Publication de Nicole Delepine : Therapeutic approach for infections with massive prostheses after limb salvage for bone sarcomas.

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Publié sur : Congrès Groupe d'Etude des Tumeurs Osseuses - 2002
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Therapeutic approach for infections with massive prostheses after limb salvage for bone sarcomas.
G. Delepine, F. Delepine, A. Tabbi, H. Cornille, L. Belarbi, Nicole Delepine

Therapeutic approach for infections with massive prostheses after limb salvage for bone sarcomas.



Introduction :


With the dramatic improvement of conservative surgery in patients (p.) with bone sarcoma, infection becomes the most serious complication. The aim of this monocentric study is to precise the frequency, the etiologic factors and the therapeutic approach of this bad situation.

PATIENTS :


From 1983 to 2001 oct, we have operated more than 600 p. with bone sarcomas, out of them 452 benifited from skeletal reconstruction with massive prostheses and/or massive allograft. Age of p. was 4,5 to 82 years (mean 24 years). The histology was osteosarcomas (231), Ewing (95), chondrosarcomas (82), fibrosarcomas (23), other tumors in 21. All p. were operated by the surgeon of the team. 320 p. received chemotherapy, and 45 radiotherapy. The mean follow up is 8 ½ years. 42 deep infections led to 1 or more surgical procedures. We have seen also 3 p. for recurrence of deep infection initially treated elsewhere. Alltogether, we have treated 45 deep infections.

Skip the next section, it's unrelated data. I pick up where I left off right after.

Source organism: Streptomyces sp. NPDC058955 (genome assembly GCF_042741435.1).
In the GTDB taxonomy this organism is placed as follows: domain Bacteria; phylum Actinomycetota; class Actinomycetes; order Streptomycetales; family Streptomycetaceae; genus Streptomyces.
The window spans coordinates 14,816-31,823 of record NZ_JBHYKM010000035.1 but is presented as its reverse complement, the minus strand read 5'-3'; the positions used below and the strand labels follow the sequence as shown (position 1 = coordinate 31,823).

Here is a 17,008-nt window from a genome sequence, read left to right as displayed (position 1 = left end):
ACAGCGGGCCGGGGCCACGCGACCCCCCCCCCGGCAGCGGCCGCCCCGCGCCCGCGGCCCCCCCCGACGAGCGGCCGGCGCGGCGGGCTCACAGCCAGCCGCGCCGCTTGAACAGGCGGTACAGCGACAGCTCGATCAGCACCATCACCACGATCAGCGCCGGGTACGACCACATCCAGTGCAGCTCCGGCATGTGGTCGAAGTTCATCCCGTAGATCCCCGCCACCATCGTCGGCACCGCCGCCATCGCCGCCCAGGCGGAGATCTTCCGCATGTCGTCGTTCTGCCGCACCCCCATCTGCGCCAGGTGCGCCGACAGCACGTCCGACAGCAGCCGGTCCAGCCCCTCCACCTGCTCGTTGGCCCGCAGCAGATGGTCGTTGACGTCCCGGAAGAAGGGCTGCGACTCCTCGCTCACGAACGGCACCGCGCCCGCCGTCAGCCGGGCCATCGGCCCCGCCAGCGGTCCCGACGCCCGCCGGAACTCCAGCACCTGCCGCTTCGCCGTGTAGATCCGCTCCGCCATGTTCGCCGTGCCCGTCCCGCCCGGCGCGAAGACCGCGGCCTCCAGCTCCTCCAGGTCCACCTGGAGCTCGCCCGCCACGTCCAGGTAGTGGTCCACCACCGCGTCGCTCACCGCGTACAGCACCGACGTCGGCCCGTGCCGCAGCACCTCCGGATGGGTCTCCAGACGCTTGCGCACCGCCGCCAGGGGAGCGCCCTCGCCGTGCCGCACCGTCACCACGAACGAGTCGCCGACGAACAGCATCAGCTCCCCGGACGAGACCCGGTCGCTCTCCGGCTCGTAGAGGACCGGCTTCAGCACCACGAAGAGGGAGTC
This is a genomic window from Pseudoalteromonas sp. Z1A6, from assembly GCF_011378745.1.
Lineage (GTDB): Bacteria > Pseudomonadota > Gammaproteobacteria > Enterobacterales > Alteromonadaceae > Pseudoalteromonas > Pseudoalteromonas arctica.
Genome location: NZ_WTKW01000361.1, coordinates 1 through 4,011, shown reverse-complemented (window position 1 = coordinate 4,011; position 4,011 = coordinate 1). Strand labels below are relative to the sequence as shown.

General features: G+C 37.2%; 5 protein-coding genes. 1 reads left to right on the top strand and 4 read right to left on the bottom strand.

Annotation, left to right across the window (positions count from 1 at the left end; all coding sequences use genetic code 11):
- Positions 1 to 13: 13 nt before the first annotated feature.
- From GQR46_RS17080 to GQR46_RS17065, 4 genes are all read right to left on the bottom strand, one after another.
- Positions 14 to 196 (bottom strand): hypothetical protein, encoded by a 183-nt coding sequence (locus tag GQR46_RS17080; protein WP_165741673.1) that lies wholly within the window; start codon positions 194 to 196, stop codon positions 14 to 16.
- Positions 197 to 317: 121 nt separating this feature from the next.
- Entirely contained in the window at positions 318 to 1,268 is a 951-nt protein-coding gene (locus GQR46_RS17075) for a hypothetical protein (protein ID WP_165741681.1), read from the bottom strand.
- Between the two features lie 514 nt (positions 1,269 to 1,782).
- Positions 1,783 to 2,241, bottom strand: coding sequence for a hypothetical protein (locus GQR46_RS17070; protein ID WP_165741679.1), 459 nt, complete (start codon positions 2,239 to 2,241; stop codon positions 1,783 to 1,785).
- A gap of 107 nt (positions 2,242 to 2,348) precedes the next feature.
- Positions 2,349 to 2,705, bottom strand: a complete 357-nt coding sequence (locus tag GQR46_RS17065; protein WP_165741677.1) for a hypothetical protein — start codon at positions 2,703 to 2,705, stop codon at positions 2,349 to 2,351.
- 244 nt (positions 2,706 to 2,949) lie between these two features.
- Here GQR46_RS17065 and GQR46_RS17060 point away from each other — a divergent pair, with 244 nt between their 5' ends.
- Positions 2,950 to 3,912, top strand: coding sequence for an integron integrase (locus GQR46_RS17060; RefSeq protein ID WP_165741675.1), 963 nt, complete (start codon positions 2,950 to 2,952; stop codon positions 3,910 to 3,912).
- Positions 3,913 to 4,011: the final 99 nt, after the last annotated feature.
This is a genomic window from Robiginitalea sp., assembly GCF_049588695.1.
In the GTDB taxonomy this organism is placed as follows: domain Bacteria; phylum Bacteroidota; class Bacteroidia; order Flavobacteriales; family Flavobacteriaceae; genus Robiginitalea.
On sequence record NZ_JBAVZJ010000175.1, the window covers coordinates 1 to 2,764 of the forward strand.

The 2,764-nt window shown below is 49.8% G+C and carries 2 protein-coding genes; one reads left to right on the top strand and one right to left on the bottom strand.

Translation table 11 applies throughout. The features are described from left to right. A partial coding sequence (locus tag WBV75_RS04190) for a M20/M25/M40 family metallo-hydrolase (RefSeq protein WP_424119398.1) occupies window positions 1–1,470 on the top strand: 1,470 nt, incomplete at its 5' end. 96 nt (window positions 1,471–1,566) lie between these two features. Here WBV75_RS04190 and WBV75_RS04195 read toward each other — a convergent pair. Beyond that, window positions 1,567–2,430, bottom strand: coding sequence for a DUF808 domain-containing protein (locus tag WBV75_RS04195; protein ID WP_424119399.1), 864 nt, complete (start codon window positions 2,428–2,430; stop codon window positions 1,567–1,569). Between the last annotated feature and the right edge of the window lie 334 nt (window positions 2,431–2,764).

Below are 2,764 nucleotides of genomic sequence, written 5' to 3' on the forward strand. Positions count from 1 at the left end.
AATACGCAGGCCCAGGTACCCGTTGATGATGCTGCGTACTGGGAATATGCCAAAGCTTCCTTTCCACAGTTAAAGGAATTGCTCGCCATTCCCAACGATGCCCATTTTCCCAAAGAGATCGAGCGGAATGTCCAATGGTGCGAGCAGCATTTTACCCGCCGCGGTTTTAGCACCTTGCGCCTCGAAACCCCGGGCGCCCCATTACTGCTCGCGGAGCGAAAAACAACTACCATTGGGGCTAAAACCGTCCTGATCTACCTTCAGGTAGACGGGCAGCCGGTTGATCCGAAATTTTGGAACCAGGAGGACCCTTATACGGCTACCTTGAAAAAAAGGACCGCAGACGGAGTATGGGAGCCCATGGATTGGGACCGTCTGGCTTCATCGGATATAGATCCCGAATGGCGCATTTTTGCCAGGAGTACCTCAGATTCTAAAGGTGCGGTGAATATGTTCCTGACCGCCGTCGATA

METHODS :


4 p. were amputated in emergency. 26 p. were initially operated to clean the prosthesis. Antibiotics were adapted to the germ. When infection remained, removal of the prosthesis was performed with interposition of a spacer with cement loaded with antibiotics. The new prosthesis was placed, when cutaneous and muscular problems were resolved.

RESULTS :


At the last control, 14 were amputated. The other 31 p. benefited from conservative surgery but a new prosthesis could be possible only in 28, following a mean of 4 surgical procedures, and with a result inferior to this obtained with the initial prosthesis. Statistical analysis show the bad prognostic value of radiotherapy, of distal locations, and of insufficient muscular coverage.

CONCLUSION :


Infection of massive prostheses is the most serious orthopaedic complication of limb salvage. Treatment must be preventive, avoiding any radiotherapy and shortening the lenght of aplasias. Factors of success are early removal of the prosthesis, improvement of the muscular coverage, and use of effective antibiotic loaded cement. The role of general antibiotherapy remains unclear.




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